Interviews Masada Marathon

Continue the hypnosis – Shanir Blumenkranz talks Abraxas, Gevurah, Masada as spiritual music and the personal significance of his instruments

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As The Book Beriah makes its first appearance in Europe, with a mini-marathon at Jazz Fest Sarajevo and a series of concerts at Porgy&Bess, Vienna, The Music and Myth continues its own Masada marathon, presenting an interview with Shanir Ezra Blumenkranz.

A musician of remarkable depth and versatility, Shanir has an interesting and intricate history with Masada. Since his first appearance with Rashanim on Masada Rock, Shanir has produced Masada records with Cyro Baptista’s Banquet of the Spirits, Zion 80 and, most recently, Secret Chiefs 3. His first album as a bandleader was Abraxas (The Book of Angels Volume 19), a project centered around the gimbri, a three-stringed lute commonly used by Gnawa musician-healers. He is the most featured musician in The Book Beriah, appearing on four of the eleven records, one of which is Gevurah, the follow-up to Abraxas. Together with his friend Jon Madof, he also runs Chant Records, a label dedicated to releasing “adventurous and uncompromising music across the spectrum”.

I caught up with Shanir at the start of the week, to talk about Abraxas, Gevurah, his long collaboration with John Zorn and the personal significance of his instruments.

In my interview with Jon Madof, he mentioned it was your idea to give Zorn the demo of Rashanim that ultimately got the trio involved in Masada. Had you worked with Zorn before at that point?

Yes. The first records I made on Tzadik were with a saxophone player named Danny Zamir. We had a trio [with Kevin Zubek on drums] called Satlah. It started back in 1999. I made three or four records with that band. Within the Masada book, it was Masada Rock first.

After Satlah, I started to play with Jon Madof and Rashanim was formed [featuring Mathias Kunzli on drums]. We made recordings and were just looking for a way to put them out. Zorn was the ideal situation. We were lucky that he liked the music and took it. From there came the idea of Rashanim playing Masada.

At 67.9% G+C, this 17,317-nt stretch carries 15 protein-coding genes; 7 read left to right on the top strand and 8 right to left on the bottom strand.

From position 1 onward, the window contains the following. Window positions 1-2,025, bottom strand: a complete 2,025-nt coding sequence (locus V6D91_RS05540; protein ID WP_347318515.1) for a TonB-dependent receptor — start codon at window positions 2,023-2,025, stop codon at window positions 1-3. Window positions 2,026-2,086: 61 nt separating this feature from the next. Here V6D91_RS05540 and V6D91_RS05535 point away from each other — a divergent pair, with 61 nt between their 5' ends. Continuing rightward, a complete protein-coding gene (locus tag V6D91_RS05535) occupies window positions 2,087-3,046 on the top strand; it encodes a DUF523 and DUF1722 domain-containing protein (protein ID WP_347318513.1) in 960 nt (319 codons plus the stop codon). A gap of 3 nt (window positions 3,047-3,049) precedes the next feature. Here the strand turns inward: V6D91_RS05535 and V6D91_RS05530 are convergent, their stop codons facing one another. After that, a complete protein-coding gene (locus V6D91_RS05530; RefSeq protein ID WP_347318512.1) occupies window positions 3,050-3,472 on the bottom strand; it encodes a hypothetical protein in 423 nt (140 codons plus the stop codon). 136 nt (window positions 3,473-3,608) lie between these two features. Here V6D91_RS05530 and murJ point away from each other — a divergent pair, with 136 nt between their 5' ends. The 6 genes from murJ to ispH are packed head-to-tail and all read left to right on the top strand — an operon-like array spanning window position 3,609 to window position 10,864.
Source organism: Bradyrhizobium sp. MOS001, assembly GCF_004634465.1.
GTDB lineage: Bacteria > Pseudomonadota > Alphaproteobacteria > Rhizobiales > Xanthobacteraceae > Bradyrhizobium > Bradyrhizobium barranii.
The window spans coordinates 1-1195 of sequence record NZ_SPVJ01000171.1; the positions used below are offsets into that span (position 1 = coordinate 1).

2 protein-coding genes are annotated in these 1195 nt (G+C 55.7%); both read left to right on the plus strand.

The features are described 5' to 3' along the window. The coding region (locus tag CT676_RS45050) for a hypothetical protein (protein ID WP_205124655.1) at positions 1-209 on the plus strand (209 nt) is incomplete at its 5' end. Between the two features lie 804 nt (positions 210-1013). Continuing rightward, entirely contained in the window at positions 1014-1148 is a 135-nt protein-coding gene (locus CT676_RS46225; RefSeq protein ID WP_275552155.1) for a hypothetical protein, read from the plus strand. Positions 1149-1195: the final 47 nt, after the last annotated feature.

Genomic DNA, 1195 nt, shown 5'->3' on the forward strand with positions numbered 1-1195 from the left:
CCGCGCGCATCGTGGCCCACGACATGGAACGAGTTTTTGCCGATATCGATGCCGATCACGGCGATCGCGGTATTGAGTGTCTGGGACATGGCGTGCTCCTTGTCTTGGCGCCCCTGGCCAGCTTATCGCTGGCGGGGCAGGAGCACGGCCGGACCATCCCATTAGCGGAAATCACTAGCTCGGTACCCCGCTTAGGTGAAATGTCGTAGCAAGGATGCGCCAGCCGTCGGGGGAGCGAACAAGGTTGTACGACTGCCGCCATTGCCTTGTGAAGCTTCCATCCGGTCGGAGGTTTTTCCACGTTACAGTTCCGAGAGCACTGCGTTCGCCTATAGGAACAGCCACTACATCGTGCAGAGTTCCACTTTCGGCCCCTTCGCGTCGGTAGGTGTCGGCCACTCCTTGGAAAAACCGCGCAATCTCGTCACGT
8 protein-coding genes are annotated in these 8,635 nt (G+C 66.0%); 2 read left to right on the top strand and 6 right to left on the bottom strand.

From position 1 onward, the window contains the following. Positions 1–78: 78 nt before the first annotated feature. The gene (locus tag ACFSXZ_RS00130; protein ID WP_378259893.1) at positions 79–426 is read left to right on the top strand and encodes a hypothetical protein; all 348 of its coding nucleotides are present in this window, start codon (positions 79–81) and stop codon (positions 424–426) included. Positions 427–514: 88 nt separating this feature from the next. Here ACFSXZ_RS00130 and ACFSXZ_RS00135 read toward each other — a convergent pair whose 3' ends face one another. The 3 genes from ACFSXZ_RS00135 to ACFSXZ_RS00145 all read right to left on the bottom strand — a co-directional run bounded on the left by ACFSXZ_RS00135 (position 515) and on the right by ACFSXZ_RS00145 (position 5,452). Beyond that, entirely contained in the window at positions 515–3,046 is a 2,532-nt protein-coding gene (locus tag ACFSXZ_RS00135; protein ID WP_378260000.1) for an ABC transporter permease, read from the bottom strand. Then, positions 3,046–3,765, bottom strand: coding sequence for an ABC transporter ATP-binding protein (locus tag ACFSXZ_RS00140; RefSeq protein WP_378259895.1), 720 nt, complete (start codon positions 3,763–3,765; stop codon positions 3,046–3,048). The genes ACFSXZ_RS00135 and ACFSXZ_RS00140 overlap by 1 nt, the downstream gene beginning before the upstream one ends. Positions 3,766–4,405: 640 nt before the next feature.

Being involved in so many projects within the Masada family must give you a really broad overview of the music. How did that influence you when forming Abraxas?

The first record of Masada Book 2 that I was involved with was Caym, with Cyro Baptista for Banquet of the Spirits. I had the music in my bag a long time before it was decided, before the idea of making it with Cyro came. It was so perfect because we were able to take the music to many strange places.

After that, Zorn asked me to maybe do something on my own, so I formed the band Abraxas. Talking with Zorn, we thought, “What would be a great addition to these Masada marathons that take place?” At that point, we had lots of acoustic music, leaving lots of different areas unexplored. We thought it would be great to have something that was like an attack, kind of an aggressive band. This seemed to be something that would be a great addition.

At the time, I was addicted to this instrument called the gimbri. I’m still addicted to it. It’s a Moroccan instrument that is meant for trance, meant for healing and hypnosis. So I had this kind of addiction to the gimbri and, at the same time, I was talking to Zorn about doing something that was powerful and electric and intense. I was able to bridge these two worlds.